My husband and I spent a good part of our Saturday afternoon at our local hospital’s ER. One of the forms my husband had to sign was a Privacy Statement, detailing the hospital’s protocol on how they would protect my husband’s privacy. My husband was signing this while we were sitting in a room with a curtain partially closed, shielding us from the hallway outside and another curtain used as a partition from where another patient was sitting a few feet from us.

A physician’s assistant came to ask my husband why he came to the ER and other detailed questions about his medical history. Of course, the patient a few feet away could hear just about every word my husband was saying, if he chose to do so, including my husband’s first and last name, address, personal info, etc. I also couldn’t help noticing that ER workers were helping an elderly man on a gurney in the hallway. I could see most of what was happening through a gap in the curtain and could hear most of what they were talking about. I tried not to listen but I knew full well that they were giving him an EKG and that he had been feeling weird for most of the day and they were getting a room ready for him.

When the physician’s assistant was finished asking my husband questions, she went over to the patient on the other side of the curtain. We heard all about the fact that he had a herniated disk, some type of abscess on his back and was limping because of all this. We even heard that he did some type of construction work and was on Medical.

My husband eventually had X-rays and was informed of his condition, for anyone nearby to hear. I was just thankful that we hadn’t come in with something embarrassing or highly personal.

As we left the ER that afternoon, I was shaking my head to myself thinking, they make such a big deal out of patients signing their privacy policy when you don’t have any real privacy once they’re taking care of you. They’re trying to utilize as much space as possible by separating sitting areas by curtains and putting patients in the hallways, but they don’t seem very concerned that they’re asking you personal, medical information within earshot of other patients and the family members or friends who are with them. Privacy? I think not!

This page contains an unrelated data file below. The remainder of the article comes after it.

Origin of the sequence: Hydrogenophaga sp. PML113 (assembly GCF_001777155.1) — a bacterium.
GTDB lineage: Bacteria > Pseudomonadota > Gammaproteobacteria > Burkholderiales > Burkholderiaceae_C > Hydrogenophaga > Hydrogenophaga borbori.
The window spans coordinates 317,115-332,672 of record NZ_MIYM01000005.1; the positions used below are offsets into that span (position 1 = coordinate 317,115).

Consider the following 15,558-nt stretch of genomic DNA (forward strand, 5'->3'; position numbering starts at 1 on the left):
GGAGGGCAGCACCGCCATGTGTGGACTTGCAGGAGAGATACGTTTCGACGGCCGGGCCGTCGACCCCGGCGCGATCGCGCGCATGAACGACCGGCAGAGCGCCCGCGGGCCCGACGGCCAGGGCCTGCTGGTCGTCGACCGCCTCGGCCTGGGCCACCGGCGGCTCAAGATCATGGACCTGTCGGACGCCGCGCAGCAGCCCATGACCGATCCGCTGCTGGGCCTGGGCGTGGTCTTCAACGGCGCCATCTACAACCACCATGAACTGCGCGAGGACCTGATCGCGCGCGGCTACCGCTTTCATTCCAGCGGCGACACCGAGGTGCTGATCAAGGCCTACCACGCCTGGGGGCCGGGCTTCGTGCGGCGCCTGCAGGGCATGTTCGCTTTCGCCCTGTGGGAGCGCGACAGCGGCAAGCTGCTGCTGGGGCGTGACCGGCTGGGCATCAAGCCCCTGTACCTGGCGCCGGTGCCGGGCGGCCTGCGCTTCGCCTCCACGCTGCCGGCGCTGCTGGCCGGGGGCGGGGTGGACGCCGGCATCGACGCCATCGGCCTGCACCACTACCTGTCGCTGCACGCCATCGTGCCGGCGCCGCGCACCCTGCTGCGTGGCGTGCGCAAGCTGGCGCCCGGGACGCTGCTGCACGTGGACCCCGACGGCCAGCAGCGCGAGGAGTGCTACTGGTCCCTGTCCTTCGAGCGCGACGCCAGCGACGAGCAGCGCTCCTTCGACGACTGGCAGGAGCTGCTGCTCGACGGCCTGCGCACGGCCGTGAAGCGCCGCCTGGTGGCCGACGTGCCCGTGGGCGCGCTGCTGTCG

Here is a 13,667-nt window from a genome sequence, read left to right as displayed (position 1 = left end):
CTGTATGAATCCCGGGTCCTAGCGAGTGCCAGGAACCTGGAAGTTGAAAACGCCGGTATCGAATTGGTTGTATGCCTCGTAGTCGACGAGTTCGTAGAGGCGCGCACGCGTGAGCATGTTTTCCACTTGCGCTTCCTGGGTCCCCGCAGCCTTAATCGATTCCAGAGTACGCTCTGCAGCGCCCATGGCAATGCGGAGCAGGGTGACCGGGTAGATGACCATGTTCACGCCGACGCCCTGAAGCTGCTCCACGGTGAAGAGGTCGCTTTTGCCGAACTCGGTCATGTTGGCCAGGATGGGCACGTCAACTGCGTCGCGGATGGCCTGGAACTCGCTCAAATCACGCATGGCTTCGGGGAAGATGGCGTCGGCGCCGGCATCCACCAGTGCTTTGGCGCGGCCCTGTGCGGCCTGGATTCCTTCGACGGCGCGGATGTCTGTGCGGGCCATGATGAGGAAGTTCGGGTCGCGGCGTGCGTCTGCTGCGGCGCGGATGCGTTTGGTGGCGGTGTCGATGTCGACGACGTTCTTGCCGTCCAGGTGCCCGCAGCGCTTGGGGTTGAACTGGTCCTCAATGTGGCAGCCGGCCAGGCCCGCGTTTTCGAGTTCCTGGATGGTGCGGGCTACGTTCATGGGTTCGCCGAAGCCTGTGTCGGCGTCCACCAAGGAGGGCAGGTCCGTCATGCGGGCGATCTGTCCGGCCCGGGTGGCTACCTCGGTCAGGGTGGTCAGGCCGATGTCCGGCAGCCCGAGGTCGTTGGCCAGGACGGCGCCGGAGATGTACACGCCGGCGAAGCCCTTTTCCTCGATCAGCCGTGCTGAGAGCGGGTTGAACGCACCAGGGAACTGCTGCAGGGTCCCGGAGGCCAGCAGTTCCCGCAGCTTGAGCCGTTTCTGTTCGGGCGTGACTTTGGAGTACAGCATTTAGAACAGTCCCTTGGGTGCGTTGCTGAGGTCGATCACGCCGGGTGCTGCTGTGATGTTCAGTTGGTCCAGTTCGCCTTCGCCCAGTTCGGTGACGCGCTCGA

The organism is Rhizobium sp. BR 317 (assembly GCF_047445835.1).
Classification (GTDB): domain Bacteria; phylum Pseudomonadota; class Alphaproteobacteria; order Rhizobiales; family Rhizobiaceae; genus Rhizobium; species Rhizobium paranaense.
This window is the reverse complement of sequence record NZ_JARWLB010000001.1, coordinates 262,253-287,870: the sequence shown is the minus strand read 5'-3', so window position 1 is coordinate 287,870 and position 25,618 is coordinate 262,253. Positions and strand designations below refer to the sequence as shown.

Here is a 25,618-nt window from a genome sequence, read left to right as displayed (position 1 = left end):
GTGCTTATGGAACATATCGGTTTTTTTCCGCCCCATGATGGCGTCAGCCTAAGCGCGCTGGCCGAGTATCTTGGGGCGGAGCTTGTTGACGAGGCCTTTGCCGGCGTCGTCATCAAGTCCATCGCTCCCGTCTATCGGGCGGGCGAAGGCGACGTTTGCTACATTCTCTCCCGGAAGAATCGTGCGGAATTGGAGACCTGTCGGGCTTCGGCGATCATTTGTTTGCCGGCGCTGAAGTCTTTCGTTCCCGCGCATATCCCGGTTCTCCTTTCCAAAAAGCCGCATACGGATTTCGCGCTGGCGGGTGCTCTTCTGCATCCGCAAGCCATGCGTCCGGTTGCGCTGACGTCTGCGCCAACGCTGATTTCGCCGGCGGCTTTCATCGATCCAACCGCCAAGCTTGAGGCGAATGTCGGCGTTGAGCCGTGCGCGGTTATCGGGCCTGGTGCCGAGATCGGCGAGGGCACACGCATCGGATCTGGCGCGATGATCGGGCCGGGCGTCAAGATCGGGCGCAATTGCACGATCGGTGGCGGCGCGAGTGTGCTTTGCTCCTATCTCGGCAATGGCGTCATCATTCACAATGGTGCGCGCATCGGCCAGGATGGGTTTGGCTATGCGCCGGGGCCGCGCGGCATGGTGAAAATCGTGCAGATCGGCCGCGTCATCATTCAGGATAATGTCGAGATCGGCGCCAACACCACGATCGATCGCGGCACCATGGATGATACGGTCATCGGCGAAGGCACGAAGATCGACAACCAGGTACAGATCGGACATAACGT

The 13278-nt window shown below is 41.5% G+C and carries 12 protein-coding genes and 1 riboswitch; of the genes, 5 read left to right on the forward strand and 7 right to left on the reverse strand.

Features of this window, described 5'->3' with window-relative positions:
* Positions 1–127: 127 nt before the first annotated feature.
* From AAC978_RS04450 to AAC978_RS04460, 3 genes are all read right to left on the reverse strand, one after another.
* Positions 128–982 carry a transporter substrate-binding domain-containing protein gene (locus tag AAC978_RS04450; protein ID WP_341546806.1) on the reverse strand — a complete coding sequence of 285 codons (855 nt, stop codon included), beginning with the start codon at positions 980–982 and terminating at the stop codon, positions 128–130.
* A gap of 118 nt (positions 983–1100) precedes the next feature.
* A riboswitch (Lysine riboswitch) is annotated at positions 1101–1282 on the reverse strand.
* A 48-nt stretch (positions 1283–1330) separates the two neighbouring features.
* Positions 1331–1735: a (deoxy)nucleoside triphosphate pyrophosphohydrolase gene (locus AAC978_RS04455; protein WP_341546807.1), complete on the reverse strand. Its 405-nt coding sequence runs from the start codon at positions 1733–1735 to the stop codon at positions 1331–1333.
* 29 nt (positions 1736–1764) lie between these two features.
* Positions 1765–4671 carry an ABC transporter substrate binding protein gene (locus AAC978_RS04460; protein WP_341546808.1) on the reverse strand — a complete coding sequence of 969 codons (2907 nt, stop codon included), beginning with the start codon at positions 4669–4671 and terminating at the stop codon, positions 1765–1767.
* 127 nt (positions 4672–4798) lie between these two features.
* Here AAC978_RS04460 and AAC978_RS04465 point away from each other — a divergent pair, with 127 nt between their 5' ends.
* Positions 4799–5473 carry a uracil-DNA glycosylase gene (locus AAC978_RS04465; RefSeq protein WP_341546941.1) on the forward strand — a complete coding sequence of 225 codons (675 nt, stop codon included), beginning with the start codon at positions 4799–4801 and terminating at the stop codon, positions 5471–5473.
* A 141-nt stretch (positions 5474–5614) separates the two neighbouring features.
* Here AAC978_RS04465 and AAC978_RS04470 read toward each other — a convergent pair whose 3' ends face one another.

First Post: How to Start?


Well I was sitting in front of the computer trying to decide what to write for my first post. Maybe I should talk about Spring Break – that’s topical. Families have kids either on Spring Break right now or they just had it.

Then one of my teenage sons came downstairs. “Mom, I need you to look at something.” He looked nervous and worried. He showed me a message that was locked on his iPhone after he downloaded a video off Google. It was a frightening message alluding to him having committed a crime and that he needed to buy something called a OneVanilla prepaid card and load it with $500 or all the stored material on his phone would be wiped clean in 24 hours.

What?!! My son had just become a victim of not only malware, but ransom ware!

Well now, this was something new! My husband and I looked up some information on the web and determined that this was spam ransom ware that had happened to others. One site advised victims to alert the authorities. We called our local police department and they let us know that the spammers probably couldn’t really do anything to our son’s phone and to call Apple to figure out how to unlock it. After being on hold for over 15 minutes, a very friendly Apple rep was able to walk us through the process of unlocking the phone.

This was a scary lesson. We used it to talk to both our sons, once again, about the danger of going onto dubious websites or downloading info from an unknown source. We also discussed the fact that ANYTHING you do digitally is out there and there is no way to completely get rid of it. You can delete things, you can clear your history on your device, but that information can still be brought up and found by someone.

Has anyone had a similar experience or any words of advice regarding keeping your digital devices safe?